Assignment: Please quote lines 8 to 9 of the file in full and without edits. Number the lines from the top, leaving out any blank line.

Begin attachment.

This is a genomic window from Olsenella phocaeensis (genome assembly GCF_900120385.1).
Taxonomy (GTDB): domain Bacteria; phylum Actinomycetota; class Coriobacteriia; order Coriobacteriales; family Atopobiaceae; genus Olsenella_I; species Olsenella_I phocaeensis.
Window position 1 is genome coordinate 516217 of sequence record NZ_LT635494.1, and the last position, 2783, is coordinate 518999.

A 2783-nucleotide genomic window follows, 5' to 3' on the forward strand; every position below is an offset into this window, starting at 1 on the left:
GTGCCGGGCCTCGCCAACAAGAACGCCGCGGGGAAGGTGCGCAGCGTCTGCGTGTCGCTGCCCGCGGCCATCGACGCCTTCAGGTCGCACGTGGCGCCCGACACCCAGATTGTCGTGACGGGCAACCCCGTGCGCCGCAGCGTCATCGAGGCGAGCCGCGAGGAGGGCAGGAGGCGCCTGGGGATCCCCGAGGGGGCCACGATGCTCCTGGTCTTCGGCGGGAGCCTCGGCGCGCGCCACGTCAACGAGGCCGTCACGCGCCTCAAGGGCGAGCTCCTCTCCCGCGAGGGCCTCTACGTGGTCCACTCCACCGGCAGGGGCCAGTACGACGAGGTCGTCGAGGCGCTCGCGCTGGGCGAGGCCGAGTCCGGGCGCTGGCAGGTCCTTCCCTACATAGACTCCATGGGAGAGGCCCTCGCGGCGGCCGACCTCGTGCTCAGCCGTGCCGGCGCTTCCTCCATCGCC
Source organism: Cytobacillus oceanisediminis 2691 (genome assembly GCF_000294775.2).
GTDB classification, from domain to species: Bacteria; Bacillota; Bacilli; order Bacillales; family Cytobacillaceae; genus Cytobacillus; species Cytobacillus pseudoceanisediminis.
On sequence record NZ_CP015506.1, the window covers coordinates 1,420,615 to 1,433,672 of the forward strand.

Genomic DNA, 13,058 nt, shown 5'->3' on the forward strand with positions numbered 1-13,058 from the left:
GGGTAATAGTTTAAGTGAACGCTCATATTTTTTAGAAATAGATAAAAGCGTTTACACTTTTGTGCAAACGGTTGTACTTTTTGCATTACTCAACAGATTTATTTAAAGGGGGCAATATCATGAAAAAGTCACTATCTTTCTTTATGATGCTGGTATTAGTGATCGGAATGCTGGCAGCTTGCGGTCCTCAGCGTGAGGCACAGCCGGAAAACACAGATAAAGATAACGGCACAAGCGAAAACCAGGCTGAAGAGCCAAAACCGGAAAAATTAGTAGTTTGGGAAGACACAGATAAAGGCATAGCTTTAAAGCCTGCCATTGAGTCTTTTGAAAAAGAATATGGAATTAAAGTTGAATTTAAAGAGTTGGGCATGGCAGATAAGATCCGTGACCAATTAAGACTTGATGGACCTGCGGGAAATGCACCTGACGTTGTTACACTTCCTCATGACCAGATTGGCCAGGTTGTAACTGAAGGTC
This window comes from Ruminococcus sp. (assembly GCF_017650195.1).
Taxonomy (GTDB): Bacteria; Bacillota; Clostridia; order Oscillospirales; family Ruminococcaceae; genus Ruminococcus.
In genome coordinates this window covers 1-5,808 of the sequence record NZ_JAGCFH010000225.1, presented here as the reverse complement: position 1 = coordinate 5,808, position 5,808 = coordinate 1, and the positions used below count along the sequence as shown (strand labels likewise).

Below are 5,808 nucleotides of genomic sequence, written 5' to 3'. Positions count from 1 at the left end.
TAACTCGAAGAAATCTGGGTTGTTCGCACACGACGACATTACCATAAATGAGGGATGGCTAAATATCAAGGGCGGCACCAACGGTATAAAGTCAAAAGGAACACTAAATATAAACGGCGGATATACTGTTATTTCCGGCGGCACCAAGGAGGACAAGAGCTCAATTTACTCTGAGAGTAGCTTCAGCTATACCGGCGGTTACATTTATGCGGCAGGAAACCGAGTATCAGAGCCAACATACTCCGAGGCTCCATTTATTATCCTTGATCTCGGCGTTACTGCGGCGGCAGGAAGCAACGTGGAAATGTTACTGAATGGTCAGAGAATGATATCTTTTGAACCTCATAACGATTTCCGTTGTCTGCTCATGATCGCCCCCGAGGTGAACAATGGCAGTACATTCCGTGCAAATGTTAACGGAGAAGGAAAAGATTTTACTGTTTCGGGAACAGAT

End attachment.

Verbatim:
On sequence record NZ_CP015506.1, the window covers coordinates 1,420,615 to 1,433,672 of the forward strand.

Genomic DNA, 13,058 nt, shown 5'->3' on the forward strand with positions numbered 1-13,058 from the left: